Which Joe gave his name to ‘sloppy joes’? We look at five interesting sandwiches and their lexical origins.
1‘Kate looked at me in surprise’
astonishment, amazement, incredulity, bewilderment, stupefaction, wonder, confusion, disbelief
2‘the test was supposed to come as a big surprise’
shock, bolt from of the blue, bolt out of the blue, thunderbolt, bombshell, revelation, source of amazement, rude awakening, eye-opener
turn up for the books, shocker, whammy
1‘I was so surprised when I got the letter telling me about the award that I burst into tears’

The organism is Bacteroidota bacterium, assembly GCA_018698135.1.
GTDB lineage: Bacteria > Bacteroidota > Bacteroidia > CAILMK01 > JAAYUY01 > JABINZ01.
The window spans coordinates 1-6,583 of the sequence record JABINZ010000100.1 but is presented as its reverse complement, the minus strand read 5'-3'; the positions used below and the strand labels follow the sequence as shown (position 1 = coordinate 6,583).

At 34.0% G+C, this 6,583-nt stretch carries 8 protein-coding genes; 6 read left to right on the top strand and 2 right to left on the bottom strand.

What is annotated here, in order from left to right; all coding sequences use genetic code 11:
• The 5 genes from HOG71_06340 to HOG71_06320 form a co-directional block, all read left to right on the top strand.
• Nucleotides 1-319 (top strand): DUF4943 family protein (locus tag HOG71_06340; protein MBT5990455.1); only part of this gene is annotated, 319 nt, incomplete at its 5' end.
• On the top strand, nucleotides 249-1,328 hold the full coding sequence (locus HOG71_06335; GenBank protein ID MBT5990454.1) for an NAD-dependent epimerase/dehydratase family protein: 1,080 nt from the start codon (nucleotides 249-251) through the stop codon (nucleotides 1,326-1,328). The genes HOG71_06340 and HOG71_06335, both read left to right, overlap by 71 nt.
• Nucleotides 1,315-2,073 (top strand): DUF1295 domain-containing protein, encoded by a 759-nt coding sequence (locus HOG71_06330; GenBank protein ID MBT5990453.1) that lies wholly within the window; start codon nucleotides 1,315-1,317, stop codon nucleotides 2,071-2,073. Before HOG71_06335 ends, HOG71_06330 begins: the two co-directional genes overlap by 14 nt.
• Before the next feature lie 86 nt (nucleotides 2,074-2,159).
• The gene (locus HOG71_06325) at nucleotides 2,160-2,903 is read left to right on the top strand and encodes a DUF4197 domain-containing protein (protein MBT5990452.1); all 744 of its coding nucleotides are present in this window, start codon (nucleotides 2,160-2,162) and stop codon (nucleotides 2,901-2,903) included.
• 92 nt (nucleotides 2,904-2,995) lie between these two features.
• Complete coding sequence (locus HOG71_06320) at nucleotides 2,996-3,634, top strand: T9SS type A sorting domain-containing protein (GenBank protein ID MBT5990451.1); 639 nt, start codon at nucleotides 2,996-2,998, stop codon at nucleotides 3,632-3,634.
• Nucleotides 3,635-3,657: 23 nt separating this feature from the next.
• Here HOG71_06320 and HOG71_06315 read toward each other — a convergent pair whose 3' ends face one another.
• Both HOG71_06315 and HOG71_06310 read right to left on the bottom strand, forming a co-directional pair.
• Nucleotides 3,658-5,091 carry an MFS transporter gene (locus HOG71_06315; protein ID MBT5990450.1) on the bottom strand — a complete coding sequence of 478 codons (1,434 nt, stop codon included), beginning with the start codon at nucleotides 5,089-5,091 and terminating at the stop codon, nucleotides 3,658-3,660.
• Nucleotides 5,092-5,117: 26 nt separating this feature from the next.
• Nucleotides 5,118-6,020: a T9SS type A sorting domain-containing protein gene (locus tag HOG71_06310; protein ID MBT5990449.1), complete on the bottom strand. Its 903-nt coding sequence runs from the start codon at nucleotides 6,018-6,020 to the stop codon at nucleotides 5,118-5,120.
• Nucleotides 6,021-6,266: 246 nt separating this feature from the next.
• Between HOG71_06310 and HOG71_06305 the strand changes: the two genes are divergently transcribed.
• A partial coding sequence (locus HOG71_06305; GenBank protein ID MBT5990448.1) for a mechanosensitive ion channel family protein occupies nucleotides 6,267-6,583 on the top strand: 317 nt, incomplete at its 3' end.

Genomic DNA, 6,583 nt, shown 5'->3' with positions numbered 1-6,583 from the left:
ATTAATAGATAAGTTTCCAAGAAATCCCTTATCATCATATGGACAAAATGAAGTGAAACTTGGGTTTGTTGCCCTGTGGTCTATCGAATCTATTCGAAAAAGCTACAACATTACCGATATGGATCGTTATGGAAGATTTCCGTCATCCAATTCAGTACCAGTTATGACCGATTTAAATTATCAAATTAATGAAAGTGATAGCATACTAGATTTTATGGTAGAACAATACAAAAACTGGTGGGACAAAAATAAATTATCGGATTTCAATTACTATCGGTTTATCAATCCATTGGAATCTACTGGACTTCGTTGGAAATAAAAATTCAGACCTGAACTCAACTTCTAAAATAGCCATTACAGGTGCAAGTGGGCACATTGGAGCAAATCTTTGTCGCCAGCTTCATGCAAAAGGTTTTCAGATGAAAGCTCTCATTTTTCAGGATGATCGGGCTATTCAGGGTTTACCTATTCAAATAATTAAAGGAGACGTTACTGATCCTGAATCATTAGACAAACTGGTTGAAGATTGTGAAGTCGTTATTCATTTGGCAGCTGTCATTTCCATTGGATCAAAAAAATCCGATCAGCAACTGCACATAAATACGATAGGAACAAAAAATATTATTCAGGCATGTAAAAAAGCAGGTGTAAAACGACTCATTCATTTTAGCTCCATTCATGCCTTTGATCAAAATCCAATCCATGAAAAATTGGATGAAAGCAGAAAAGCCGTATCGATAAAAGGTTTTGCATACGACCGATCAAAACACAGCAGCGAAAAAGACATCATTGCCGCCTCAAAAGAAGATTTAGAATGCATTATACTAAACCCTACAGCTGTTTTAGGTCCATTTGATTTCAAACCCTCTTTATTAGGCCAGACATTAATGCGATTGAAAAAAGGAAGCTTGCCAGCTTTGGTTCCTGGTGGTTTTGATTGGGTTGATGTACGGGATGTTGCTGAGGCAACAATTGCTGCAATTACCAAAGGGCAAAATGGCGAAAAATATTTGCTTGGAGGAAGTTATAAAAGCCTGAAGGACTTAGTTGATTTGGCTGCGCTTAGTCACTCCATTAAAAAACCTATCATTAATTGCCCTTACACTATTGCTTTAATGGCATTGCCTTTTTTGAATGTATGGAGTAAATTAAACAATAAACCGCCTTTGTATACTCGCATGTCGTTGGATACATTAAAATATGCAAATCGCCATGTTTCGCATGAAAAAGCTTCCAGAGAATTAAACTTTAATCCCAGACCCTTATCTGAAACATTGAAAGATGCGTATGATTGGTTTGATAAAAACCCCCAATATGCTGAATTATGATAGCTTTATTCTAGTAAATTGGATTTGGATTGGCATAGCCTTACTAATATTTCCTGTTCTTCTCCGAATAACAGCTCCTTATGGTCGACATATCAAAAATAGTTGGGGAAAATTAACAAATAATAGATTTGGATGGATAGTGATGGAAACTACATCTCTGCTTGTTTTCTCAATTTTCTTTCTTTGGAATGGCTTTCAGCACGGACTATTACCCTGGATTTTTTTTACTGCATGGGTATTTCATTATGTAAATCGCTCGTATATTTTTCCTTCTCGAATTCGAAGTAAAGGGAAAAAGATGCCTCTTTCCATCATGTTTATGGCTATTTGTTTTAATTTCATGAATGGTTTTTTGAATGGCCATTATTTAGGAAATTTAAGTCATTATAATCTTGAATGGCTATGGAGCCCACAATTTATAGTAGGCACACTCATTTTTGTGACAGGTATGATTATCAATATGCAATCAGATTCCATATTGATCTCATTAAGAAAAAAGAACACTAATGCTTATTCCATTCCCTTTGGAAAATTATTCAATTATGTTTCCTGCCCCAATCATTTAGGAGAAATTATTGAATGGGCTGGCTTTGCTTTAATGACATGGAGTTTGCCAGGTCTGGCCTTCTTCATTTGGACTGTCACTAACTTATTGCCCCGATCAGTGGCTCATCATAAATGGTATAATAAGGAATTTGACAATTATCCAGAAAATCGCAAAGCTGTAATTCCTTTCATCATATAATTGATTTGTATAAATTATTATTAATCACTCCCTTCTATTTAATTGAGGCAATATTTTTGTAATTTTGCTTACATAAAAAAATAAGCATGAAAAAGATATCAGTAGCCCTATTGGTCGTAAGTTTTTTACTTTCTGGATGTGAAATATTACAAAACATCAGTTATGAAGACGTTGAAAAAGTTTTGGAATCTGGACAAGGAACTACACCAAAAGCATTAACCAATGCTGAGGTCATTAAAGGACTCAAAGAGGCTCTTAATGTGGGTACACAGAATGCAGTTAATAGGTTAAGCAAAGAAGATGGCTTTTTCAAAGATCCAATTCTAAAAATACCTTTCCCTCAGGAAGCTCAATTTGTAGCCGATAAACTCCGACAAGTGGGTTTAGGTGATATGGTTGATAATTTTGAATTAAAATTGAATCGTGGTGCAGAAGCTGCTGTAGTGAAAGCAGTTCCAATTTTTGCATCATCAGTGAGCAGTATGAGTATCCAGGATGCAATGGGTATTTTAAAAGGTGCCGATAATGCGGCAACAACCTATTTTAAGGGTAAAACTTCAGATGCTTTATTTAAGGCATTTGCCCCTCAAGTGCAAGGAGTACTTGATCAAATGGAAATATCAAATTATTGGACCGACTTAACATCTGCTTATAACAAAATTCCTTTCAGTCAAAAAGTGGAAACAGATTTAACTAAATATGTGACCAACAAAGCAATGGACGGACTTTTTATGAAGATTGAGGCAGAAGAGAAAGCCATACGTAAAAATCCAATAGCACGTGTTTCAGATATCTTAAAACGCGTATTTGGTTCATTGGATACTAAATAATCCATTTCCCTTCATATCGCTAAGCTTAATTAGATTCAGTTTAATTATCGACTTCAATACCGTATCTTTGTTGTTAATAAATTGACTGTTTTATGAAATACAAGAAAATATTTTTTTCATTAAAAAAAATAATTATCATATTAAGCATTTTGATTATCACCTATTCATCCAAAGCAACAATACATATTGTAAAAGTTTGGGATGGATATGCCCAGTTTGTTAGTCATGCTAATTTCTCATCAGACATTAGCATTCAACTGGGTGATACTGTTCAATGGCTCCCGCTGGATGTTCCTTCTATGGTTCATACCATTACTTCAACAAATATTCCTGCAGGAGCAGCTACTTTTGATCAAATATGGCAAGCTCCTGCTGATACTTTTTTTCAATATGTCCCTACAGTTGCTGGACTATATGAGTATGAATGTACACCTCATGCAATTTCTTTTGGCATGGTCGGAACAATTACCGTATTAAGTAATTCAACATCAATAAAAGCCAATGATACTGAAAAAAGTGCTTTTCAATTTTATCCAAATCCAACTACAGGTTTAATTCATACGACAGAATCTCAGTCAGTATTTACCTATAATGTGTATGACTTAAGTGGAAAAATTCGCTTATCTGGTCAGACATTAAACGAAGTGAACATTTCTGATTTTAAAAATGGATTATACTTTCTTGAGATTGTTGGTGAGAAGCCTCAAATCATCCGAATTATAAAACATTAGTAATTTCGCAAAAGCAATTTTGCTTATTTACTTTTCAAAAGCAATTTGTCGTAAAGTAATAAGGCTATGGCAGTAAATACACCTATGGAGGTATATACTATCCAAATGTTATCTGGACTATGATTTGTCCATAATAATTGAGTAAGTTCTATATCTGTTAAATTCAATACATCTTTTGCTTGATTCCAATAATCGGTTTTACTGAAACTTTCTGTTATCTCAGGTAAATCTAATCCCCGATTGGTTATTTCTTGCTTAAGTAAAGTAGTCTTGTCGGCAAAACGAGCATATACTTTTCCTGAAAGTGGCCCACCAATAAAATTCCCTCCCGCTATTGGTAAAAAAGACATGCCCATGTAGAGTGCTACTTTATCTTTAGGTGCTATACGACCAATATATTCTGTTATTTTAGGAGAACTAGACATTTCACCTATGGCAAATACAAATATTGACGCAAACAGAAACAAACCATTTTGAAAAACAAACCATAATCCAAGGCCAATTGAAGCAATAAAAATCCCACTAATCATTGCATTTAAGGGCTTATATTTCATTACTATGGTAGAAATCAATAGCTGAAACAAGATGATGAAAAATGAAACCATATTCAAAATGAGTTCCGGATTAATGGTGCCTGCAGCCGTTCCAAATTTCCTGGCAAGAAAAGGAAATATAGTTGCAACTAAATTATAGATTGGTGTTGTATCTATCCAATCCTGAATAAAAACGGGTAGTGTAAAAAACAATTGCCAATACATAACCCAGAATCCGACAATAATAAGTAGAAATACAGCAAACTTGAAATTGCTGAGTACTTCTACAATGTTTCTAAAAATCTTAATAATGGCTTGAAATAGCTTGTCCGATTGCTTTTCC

astonish, amaze, nonplus, startle, astound, stun, flabbergast, stagger, shock, stop someone in their tracks, stupefy, leave open-mouthed, take someone's breath away, dumbfound, daze, benumb, confound, take aback, jolt, shake up
informal bowl over, knock for six, floor, blow someone's mind, strike dumb
2‘it seems that she surprised a burglar and he attacked her’
take by surprise, catch unawares, catch off guard, catch red-handed, catch in the act, catch napping, catch out, burst in on, catch someone with their pants down, catch someone with their trousers down, catch in flagrante delicto
British informal catch on the hop
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The definitions of ‘buddy’ and ‘bro’ in the OED have recently been revised. We explore their history and increase in popularity.